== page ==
Copepod chemical signals impact marine food chains
When copepods release chemical cues, they reveal themselves to potential prey, phytoplankton. The cues trigger defensive mechanisms in the phytoplankton, which seems to have an impact on the entire marine food web. This is revealed by new research from the University of Gothenburg.
Phytoplankton provide nearly half of the world’s total primary production and are a food source for copepods and other animals. Phytoplankton may be microscopic unicellular organisms, but their defence against predators is ingenious. Some species of phytoplankton scare away copepods through bioluminescence on contact, what is known as marine phosphorescence. Other plankton species produce toxins or split from long strings of cells to single cells to make it more difficult for copepods to find them.
The smell triggers defense mechanisms
“Copepods send out chemical cues like smells in the water. When the phytoplankton detect this smell, this triggers their defensive mechanisms. I’ve seen that the amount of chemical signal released by the copepods determines how the phytoplankton defend themselves,” says Kristie Rigby, doctoral student in marine sciences at the University of Gothenburg.
Her dissertation is a piece of the puzzle for mapping marine food webs as one of the Earth’s most important carbon traps. Kristie Rigby was able to isolate the chemical cues, known as copepodamides, from the copepods and use them in laboratory experiments. By conducting experiments with multiple and single species phytoplankton, she explored the effects of copepodamides on species composition, bioluminescence, toxin production and colony plasticity for various diatoms and dinoflagellates.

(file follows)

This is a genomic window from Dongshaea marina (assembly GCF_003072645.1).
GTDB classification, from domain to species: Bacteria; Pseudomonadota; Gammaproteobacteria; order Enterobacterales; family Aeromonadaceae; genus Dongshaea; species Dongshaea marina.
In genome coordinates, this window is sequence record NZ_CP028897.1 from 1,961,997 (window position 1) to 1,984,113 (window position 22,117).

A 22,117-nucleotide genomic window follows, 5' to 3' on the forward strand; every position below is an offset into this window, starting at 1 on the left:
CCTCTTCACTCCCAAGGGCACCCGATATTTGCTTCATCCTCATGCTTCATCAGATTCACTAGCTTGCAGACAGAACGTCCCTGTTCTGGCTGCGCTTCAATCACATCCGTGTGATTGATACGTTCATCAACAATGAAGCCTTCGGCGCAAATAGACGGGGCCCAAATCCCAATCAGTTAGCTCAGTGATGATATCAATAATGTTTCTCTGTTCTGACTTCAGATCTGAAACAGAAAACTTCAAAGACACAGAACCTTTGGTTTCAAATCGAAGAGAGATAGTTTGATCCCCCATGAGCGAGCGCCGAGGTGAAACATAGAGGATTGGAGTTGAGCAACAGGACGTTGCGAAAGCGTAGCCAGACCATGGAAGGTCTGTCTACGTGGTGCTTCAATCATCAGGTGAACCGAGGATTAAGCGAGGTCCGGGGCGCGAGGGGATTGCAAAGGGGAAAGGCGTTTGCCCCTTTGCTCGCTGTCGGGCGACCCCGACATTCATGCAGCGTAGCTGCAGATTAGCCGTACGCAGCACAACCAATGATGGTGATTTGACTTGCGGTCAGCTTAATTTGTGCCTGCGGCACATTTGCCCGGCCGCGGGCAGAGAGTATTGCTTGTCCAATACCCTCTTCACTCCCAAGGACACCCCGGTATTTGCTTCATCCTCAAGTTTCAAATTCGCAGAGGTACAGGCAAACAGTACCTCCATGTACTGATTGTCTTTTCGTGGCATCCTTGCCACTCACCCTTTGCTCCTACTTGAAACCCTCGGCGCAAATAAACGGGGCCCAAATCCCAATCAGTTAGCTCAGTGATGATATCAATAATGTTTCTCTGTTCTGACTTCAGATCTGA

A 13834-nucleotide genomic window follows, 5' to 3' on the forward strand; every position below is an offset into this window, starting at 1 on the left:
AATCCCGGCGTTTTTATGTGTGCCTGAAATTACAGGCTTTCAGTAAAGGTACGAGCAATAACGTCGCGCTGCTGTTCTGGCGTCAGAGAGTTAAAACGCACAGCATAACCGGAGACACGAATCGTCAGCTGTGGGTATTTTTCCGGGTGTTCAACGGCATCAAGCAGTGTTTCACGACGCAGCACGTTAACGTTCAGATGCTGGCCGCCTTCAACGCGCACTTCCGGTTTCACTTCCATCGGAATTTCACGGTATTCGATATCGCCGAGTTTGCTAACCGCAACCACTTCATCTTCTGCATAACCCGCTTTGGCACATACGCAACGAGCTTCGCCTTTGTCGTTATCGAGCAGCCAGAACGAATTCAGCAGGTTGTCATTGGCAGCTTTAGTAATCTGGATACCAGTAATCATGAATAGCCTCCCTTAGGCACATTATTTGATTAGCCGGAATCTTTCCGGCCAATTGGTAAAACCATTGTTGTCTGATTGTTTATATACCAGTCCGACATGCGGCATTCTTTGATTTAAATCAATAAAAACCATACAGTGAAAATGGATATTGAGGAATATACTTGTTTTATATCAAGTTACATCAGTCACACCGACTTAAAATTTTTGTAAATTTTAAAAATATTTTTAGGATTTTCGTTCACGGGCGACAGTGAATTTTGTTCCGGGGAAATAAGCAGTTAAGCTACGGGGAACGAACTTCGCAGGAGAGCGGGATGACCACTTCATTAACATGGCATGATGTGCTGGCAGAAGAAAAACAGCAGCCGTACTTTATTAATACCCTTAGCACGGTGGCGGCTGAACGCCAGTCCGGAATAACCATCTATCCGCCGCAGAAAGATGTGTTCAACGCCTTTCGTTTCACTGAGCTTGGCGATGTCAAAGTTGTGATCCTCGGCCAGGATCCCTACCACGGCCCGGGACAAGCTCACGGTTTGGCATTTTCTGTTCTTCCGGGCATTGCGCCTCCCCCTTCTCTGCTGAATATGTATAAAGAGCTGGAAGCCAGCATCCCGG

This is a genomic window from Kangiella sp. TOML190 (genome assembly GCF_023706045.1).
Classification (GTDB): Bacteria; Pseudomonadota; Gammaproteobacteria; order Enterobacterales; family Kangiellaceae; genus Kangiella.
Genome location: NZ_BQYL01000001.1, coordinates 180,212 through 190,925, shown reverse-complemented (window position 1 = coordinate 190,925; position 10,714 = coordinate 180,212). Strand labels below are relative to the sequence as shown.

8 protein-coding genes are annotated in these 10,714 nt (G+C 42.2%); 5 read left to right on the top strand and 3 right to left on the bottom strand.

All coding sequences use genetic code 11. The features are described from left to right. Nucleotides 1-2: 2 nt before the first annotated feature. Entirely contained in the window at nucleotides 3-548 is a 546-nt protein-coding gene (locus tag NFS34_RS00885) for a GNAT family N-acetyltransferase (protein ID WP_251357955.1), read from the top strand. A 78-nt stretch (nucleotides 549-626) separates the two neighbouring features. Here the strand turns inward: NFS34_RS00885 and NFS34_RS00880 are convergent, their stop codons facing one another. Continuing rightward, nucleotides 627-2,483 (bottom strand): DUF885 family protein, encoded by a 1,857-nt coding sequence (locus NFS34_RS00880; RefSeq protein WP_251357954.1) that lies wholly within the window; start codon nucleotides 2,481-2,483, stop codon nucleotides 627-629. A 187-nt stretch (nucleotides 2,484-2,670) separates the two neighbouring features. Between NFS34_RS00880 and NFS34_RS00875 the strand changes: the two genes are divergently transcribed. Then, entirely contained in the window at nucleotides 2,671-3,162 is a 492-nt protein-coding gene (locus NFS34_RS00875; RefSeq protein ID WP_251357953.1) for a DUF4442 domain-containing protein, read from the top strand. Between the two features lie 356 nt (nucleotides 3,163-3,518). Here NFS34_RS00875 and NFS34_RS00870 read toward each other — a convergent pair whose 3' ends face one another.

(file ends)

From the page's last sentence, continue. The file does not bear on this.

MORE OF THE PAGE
Consequences farther up in the food chain
The studies showed that the plankton species are impacted in different ways depending on the presence of copepods and the chemical cues they release. Some species benefit at the cost of others when copepods release their cues into the sea. The balance in the marine ecosystem is connected with how much phytoplankton is available as food for zooplankton, such as copepods. This in turn can lead to consequences farther up in the food chain for species that eat copepods.
“The trigger of defensive mechanisms caused by copepods’ chemical cues have an impact on the food web. We have seen species composition change depending on how much chemical cues are in the water. This plays just a big a role, if not greater, than the actual behaviour of the copepods, which is important to understand.”
Contact: Kristie Rigby, doctoral student at the Department of Marine Sciences, University of Gothenburg
Phone: +46 (0)766-18 34 76, email: firstname.lastname@example.org
Supervisor: Erik Selander, Senior Lecturer